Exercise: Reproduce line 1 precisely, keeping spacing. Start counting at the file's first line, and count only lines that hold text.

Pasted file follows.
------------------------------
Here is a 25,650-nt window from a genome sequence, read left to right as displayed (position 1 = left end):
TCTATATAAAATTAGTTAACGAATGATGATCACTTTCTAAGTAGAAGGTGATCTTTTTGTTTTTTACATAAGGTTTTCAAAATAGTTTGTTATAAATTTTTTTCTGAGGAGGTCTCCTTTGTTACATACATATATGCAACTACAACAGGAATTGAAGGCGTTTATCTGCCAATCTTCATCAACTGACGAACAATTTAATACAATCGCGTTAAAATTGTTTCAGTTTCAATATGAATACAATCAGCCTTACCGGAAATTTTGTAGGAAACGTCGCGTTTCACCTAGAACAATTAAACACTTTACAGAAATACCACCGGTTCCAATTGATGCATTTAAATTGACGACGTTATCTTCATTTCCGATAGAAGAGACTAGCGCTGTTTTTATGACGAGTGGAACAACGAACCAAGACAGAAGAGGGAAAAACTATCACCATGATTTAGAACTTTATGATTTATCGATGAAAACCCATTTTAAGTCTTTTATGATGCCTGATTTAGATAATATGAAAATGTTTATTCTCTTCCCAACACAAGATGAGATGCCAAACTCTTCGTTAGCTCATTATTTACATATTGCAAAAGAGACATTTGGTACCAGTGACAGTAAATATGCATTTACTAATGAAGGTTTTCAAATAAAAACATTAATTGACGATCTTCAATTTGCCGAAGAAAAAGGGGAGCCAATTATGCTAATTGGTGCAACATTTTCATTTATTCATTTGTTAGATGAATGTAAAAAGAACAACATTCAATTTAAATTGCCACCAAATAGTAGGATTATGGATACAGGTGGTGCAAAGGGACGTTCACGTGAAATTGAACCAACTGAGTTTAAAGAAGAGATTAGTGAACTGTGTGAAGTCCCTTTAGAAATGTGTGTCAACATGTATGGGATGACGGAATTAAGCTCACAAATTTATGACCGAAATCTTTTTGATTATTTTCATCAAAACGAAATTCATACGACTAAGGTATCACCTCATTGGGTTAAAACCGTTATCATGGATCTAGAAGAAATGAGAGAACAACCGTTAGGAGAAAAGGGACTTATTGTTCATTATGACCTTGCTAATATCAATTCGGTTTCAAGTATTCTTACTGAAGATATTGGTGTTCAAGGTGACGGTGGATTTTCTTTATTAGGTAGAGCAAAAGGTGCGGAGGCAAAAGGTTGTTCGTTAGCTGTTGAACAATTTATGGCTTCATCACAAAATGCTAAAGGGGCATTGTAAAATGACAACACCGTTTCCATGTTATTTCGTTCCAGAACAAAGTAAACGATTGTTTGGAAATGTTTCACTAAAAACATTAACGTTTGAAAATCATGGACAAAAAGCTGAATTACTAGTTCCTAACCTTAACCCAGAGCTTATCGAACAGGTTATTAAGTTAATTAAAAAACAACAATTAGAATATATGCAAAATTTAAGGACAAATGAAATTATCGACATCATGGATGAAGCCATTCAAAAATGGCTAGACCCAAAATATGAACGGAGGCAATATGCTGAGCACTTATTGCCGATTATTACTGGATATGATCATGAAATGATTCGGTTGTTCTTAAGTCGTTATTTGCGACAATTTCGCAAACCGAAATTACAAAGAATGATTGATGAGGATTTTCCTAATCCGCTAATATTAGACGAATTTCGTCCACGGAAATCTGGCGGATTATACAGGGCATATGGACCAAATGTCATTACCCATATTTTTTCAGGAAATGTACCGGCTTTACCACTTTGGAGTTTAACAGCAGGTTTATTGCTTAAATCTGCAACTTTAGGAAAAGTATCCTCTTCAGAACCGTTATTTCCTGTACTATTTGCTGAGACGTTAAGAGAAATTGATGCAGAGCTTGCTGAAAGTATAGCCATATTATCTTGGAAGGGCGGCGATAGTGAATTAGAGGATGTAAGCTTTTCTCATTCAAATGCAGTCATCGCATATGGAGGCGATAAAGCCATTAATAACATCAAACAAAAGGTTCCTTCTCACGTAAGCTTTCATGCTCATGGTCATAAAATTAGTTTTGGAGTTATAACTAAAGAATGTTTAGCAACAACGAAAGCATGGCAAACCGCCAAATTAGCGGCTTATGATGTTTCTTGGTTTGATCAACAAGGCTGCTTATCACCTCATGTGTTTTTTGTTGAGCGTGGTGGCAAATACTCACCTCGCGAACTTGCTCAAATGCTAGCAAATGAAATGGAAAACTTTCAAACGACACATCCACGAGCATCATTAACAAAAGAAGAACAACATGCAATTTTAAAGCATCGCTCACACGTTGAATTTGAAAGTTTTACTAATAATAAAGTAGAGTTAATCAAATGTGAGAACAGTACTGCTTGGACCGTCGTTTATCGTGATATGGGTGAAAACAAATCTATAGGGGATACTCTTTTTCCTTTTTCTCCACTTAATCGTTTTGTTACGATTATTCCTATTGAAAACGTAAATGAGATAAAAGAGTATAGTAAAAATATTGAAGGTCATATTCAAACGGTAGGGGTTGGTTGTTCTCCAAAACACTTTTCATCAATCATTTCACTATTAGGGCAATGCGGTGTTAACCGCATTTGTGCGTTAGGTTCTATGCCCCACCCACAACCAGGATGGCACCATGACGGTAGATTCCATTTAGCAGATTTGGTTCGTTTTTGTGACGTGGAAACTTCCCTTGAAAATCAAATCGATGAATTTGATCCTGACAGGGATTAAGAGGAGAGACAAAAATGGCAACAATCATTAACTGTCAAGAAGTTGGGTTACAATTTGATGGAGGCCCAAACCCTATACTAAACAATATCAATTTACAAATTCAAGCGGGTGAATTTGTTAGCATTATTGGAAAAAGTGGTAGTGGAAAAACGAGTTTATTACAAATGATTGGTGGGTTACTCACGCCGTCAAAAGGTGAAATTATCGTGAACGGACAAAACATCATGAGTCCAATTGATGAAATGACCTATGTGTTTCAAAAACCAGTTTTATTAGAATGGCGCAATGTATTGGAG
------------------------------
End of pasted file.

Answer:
Here is a 25,650-nt window from a genome sequence, read left to right as displayed (position 1 = left end):